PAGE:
A diamond-themed logo commemorating the NBA’s 75th anniversary is shown on the court during a game between the Oklahoma City Thunder and the Detroit Pistons during the 2021 NBA Summer League at the Thomas & Mack Center on August 8, 2021 in Las Vegas, Nevada.
Ethan Miller | Getty Images
A bizarre melodrama.
That’s the label sports business professor Patrick Rishe used when asked to label the National Basketball Association’s 75th Anniversary season.
During the NBA’s 2021-22 campaign, another Covid outbreak caused postponements as star players miss games. The Golden State Warriors are once again the talk of the league. Millions watched Stephen Curry break the three-point record in New York, and now anticipate fellow star Klay Thompson’s return.
And speaking of returns, the Brooklyn Nets did a reversal and welcomed back an unvaccinated Kyrie Irving. Russell Westbrook’s return home to Los Angeles hasn’t endured the best start. The Philadelphia 76ers still haven’t traded Ben Simmons. The Minnesota Timberwolves were fined $250,000 for holding workouts at Alex Rodriguez’s home. And the Phoenix Suns are winning despite the unclear status of its owner Robert Sarver who is accused of racism.
“A bizarre melodrama” said Rishe, the director of the sports business program at Washington University in St. Louis. “And I fear that if they don’t have a smoking gun via video or audiotape, that Sarver may not see a severe punishment.”
The NBA is approaching a critical stretch in its season with its annual Christmas Day games on Saturday. And those games are already in jeopardy due to the Covid outbreaks that have hit sports leagues.
With the NBA charging ahead, here’s a glimpse at their business as it closes 2021.
On Tuesday, NBA commissioner Adam Silver used his time on ESPN to tell fans the league wouldn’t be pausing its season like it did in March 2020.
With vaccines and booster shots available, and Covid experts calling for shorter isolations for those who test positive after vaccination, the NBA doesn’t see the “logic” in halting its business again.
Silver noted omicron took over as the dominant strain among 90% of the NBA’s recent positive tests, which includes a large group who received the Johnson and Johnson vaccine. He reiterated 97% of players are vaccinated and 65% received booster shots. Silver then called for that number to hit more than 90%, and then looked ahead.
“Maybe we can demonstrate that there’s a way that people can move forward, again recognizing that this virus unfortunately isn’t going anywhere,” he said. “It’s just going to become part of our lives for the foreseeable future.”
One day after Silver spoke, the NBA announced two postponements: the Toronto Raptors against the Chicago Bulls on Wednesday and the Nets contest against the Portland Trail Blazers on Thursday.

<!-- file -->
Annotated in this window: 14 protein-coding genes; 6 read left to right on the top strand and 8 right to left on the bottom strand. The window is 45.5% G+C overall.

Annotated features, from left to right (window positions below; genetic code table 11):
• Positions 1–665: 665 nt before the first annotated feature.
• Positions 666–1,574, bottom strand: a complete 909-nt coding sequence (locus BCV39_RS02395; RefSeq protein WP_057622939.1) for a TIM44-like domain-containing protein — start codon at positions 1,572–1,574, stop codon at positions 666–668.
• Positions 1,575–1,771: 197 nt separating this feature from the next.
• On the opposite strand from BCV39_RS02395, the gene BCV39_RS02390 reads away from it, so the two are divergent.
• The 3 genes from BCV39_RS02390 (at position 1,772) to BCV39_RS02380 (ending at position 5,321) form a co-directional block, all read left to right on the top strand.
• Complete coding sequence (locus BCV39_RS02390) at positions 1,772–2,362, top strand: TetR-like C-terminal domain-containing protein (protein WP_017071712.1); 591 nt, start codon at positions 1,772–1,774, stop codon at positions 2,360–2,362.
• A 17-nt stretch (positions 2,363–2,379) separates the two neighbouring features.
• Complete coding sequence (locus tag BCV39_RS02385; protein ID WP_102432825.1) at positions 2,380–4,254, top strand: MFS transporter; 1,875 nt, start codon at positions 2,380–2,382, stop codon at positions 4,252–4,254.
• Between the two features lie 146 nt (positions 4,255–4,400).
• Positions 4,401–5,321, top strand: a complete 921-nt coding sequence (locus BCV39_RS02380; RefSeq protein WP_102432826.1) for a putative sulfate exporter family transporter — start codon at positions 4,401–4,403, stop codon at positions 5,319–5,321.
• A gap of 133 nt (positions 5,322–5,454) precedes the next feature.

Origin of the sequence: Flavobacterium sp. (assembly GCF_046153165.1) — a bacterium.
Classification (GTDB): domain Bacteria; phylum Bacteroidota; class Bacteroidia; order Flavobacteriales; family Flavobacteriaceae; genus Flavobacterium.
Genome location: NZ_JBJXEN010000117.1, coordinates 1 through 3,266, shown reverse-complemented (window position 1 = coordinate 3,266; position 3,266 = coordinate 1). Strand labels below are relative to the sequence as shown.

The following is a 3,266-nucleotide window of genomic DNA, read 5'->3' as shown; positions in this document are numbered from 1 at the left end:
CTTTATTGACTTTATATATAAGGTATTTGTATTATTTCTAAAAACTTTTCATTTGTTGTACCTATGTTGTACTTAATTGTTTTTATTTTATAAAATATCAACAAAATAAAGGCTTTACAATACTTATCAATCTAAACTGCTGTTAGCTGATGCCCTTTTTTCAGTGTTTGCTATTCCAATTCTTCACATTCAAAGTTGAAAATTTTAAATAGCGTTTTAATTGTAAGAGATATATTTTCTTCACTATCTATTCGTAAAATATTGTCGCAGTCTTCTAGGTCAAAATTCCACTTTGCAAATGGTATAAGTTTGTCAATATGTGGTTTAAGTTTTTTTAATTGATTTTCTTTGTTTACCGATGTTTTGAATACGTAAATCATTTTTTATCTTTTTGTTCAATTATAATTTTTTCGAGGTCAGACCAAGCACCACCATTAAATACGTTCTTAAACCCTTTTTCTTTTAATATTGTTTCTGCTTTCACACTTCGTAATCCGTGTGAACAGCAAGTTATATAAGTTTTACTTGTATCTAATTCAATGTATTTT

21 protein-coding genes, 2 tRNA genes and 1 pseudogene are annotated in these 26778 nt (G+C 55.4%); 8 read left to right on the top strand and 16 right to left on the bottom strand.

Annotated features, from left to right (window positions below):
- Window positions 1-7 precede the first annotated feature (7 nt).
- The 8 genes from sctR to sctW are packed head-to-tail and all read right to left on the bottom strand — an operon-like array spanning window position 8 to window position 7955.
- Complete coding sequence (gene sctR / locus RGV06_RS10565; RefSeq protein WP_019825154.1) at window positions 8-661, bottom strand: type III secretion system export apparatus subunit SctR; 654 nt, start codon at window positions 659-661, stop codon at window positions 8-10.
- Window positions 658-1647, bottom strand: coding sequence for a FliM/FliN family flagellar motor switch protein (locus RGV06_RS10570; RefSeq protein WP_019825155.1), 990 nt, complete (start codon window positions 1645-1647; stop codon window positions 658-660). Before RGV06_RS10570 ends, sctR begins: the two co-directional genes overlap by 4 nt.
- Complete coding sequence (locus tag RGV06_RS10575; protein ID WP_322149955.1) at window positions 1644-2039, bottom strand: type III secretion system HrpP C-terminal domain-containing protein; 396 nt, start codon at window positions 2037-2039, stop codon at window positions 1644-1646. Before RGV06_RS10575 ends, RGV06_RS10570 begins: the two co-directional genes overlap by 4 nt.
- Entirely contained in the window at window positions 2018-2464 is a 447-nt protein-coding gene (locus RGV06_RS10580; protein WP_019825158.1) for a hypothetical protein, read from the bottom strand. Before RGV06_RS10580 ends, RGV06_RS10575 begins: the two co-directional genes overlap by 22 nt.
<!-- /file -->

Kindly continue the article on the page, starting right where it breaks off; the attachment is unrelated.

“They’re definitely taking their lumps right now, there’s no question about it,” said Scott Rosner, the sports business management director at Columbia University.
Marcus Morris Sr. # 8 of the Los Angeles Clippers hands a ball to a young fan during the first half against the Portland Trail Blazers at Moda Center on December 06, 2021 in Portland, Oregon.
Soobum Im | Getty Images
Silver projected $10 billion in revenue this season, a notable bump from the last two seasons where fan attendance was limited or non-existent.
Revenue slipped from $8.8 billion for the 2018-19 season to $8.3 billion for the 2019-20 season. And revenue for the shortened 72-game season last season was down about 35%.
During the pandemic, NBA said attendance money makes up 40% of its revenue. So if $10 billion is the overall goal, $4 billion in attendance related money is one of the targets.
But there is a decline in attendance throughout sports including among the four big leagues.
Staying on the NBA, attendance is still essential as its tied to arena signage in sponsorship contracts. If clubs don’t meet in-person impressions via attendance, teams will lose money.
“It’s something everybody is keeping their eyes on,” said Rosner. “But Covid has made an analysis on it a little bit tricky because different districts have different regulations in place.”
The NBA told CNBC attendance is down 5% when compared to 2018-19, its last normal season. That figure is in the range of the 5.7% decline research company Morning Consult reported in its sports attendance report on Tuesday.
“Given the environment, we think that’s a good place to be,” said NBA executive Amy Brooks.
The NBA is averaging 16,741 people per game this season with 189 sellouts, and roughly 7.6 million people attended games, according to the league. This season, the NBA is projecting 21 million fans, though one sports executive projected that number could be more in the 19 million to 20 million range with Covid still around.
The projections are a decline from the record-high 22.1 million fans who attended during 2017-18. That season, the NBA averaged 17,987 fans and had 741 sellouts. For the 2018-19 season, the NBA attendance total was 22 million, including a record-high 760 sellouts.
The NBA provides tickets sold for attendance stats among media outlets. But team executives use scanned tickets to get a better account of how many people are actually coming to games.
The NBA said it doesn’t publicly release those metrics.
But when discussing the matter, Warriors chief operating officer Brandon Schneider pointed to Covid as the direct culprit.
Schneider painted a picture using internal numbers. He said 7% of Warriors fans couldn’t come to their games at Chase Center as they aren’t vaccinated. And 12% of fans polled are still not comfortable attending a sold-out game.
“If you tell any company you’ve lost 19% of your customers, that’s not good,” Schneider told CNBC. “Once we get through Covid, I think you’ll see – certainly in the NBA – attendance get to be at or above where it was.”
But with a new variant circulating, the NBA faces another attendance metrics test.
Canada cut the Toronto Raptors’ capacity due to Covid. And more cities including Chicago, Boston and Philadelphia will require vaccination cards to enter public places. That could impact those unvaccinated and put a dent in actual NBA attendance.